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United Now Upgrading Pilots Before Customers

If you’re a United frequent flyer, you might miss your next first class upgrade because of a pilot, not another paying passenger.

United & Pilots reached an agreement to avoid vacation

Recently, United Airlines and their pilots union reached an agreement that avoids any vacation days for pilots until at least June 2021. Previously, 2,850 pilots should be on leave from October 2020 when the first round of CARES Act funding expired. 58% of the pilots voted for this new agreement.

As you’d expect, there are some compromises on both sides:

  • The pilots had to agree on limited flying hours so that the limited available flying could be distributed among many more pilots (which means a significant reduction in wages for many pilots).
  • As soon as United again achieves a profit margin of at least 5%, the pilots will receive a one-time salary increase of 5%.
  • Pilots temporarily have an improved scope clause that limits the amount of flights that regional airlines can operate on behalf of airlines

But there is one other change that I wasn’t initially aware of that could have long-term implications for United frequent flyers.

United Airlines has managed to avoid pilot holidays for the time being

United pilots are now given First Class when they are dead

View from the Wing shares this tidbit from JP Morgan’s Jamie Morgan:

“Pilots also hit permanent, positive-seat first-class deadheads who were ready before paying passengers to meet a union goal that goes back at least a decade (and effectively a devaluation of the frequent flyer elite benefits that Travel bloggers haven’t picked on – yet). “

In other words, United Airlines pilots who are at a dead end are now receiving prime seats in front of any frequent flyer attempting to upgrade. Frequent flyers can upgrade in a number of ways, from redeeming miles to receiving free upgrades for available space within a few days of departure.

Here are some things to clarify:

  • Deadheading is when pilots travel as passengers to position themselves somewhere as part of a trip (in other words, a Chicago-based pilot has his first flight from San Francisco, so must travel from Chicago to San Francisco).
  • This is different from the commute, where a pilot is stationed at an airport but chooses to live in another city and then has to commute to base (commuting is a choice while deadheading is part of a standard “trip”) can pilot)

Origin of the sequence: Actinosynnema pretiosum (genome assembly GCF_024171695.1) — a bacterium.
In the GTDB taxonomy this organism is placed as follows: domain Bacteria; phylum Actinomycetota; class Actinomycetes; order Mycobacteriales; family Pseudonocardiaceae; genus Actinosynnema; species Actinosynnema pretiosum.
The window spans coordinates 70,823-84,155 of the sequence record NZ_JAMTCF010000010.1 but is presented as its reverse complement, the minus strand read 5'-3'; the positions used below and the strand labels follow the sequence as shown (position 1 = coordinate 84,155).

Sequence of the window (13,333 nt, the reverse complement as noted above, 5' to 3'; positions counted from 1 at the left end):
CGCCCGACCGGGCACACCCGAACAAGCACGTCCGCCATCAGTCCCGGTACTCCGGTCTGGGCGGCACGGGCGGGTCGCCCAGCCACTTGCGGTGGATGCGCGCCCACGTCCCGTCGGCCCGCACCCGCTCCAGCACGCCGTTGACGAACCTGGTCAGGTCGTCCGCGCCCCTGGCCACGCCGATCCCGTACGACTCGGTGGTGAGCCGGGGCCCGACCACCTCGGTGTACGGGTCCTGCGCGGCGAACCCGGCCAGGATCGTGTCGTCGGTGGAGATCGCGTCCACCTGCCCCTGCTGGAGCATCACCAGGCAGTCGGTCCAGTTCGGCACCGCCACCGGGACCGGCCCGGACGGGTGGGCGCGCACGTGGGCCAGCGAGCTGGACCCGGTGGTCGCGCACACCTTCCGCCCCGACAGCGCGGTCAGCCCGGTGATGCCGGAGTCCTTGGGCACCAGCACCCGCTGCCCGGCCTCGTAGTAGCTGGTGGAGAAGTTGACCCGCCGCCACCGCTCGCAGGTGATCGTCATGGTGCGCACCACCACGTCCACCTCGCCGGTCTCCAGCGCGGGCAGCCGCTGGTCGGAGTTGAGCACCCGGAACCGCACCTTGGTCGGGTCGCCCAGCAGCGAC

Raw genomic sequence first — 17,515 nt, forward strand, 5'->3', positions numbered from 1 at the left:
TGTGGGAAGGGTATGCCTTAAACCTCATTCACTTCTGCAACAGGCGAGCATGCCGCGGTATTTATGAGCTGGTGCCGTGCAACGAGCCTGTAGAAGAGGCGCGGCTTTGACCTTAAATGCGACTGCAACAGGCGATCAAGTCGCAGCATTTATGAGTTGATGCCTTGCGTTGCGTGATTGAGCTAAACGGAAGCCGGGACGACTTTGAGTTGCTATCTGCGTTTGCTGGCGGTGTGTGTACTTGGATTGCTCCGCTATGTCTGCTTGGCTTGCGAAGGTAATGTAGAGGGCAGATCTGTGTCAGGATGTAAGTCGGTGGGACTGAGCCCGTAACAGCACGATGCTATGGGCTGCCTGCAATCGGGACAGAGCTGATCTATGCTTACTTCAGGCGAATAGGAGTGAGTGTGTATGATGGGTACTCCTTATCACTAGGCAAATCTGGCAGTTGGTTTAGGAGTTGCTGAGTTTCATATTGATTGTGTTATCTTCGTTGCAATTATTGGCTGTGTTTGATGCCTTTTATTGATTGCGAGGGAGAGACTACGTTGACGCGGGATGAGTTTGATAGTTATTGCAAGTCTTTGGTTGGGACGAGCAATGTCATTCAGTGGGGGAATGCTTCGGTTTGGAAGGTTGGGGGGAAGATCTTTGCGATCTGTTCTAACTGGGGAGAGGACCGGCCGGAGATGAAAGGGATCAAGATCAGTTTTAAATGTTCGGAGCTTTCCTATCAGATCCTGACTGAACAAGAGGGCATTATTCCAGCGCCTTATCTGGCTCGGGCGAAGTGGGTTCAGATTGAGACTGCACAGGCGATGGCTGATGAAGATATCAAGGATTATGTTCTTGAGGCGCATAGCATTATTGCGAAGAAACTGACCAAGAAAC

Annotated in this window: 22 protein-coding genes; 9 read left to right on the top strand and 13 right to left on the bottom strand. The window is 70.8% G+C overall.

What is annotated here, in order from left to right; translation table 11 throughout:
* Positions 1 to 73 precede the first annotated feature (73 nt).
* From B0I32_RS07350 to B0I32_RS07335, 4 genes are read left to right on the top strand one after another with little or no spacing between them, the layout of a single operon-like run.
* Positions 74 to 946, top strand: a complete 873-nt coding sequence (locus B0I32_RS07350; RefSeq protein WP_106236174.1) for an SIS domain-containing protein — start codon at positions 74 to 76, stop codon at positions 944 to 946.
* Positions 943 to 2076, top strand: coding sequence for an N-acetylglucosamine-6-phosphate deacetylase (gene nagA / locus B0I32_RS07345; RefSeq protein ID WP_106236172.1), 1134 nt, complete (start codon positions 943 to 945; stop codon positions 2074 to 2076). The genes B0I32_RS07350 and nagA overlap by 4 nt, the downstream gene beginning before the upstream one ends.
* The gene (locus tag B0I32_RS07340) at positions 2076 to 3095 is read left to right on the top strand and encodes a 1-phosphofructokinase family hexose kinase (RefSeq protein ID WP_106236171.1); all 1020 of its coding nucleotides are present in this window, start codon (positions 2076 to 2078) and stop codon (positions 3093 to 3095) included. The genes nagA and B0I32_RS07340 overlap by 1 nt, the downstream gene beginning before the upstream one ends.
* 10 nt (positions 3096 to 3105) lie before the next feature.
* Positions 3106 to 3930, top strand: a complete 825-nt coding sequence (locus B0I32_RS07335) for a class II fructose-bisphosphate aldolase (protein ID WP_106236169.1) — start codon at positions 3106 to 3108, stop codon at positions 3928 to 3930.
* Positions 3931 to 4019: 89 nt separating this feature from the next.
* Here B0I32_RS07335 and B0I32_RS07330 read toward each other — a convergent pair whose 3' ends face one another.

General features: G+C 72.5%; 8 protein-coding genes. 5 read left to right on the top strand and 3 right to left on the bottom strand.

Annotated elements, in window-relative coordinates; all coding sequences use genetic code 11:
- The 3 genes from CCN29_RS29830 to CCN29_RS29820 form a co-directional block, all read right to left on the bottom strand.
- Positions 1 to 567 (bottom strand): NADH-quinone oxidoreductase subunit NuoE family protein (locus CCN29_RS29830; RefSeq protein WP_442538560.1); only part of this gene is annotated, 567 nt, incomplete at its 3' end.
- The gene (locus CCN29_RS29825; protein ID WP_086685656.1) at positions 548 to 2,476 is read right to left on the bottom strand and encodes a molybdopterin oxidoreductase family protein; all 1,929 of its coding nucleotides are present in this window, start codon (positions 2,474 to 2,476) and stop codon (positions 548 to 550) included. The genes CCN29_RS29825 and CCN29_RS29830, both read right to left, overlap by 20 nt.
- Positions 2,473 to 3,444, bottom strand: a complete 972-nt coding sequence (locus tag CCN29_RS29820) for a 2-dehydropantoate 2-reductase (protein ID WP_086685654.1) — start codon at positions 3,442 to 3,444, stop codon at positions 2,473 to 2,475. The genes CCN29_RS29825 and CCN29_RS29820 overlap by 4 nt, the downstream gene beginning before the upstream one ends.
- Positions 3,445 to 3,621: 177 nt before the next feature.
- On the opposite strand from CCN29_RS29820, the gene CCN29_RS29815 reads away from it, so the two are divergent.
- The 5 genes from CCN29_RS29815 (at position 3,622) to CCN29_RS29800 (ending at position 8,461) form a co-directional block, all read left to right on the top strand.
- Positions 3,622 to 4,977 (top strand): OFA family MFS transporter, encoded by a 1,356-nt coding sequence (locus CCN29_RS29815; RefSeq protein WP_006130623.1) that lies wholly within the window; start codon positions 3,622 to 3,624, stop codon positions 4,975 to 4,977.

• For short-haul flights, in the past, pilots have only received First Class based on available space after all other eligible customers have completed upgrades. Given the number of passengers eligible for upgrades, first class upgrades for pilots were extremely rare

United pilots now have first class in front of frequent flyers when they’re dead

Is this policy change unreasonable?

I believe that with this change, United will be the only major U.S. airline that gives pilots on non-long haul flights first class space in first class (usually when a flight exceeds a certain length, pilots on all airlines get positive space in a premium cabin). .

I can see both sides of it. My main problems are the following:

  • It looks bad – no matter what industry you’re in, it doesn’t look good if you’re denied something (in this case, an upgrade) and given it to an employee instead
  • This is a permanent change so in the long run upgrades may be more difficult in some situations
  • Taxpayers have given airlines billions in payroll assistance, and this is a time when the airline is putting in place an objectively customer-unfriendly policy

The argument on the other hand is:

  • Pilots are qualified professionals. Just as others earn elite status through their travel, it is not inappropriate for pilots to receive similar perks
  • It makes sense that pilots can rest when they find themselves at a dead end, as they may then be piloting a flight where they have the lives of others in their hands
  • The pilots finally have a chance to negotiate what they wanted so they’d be foolish not to do it

Bottom line

If you see some pilots in uniform in first class on your next United flight, even though many people were on the upgrade list, now you know why. As part of the ongoing negotiations, the pilots succeeded in securing a positive place in first class in first class, whereas previously they only reached first class after everyone on the upgrade list had been clarified.

This will no doubt lead to some situations where pilots go top notch while those on the upgrade list don’t.

What do you think of United pilots who are now getting world-class upgrades before other passengers?

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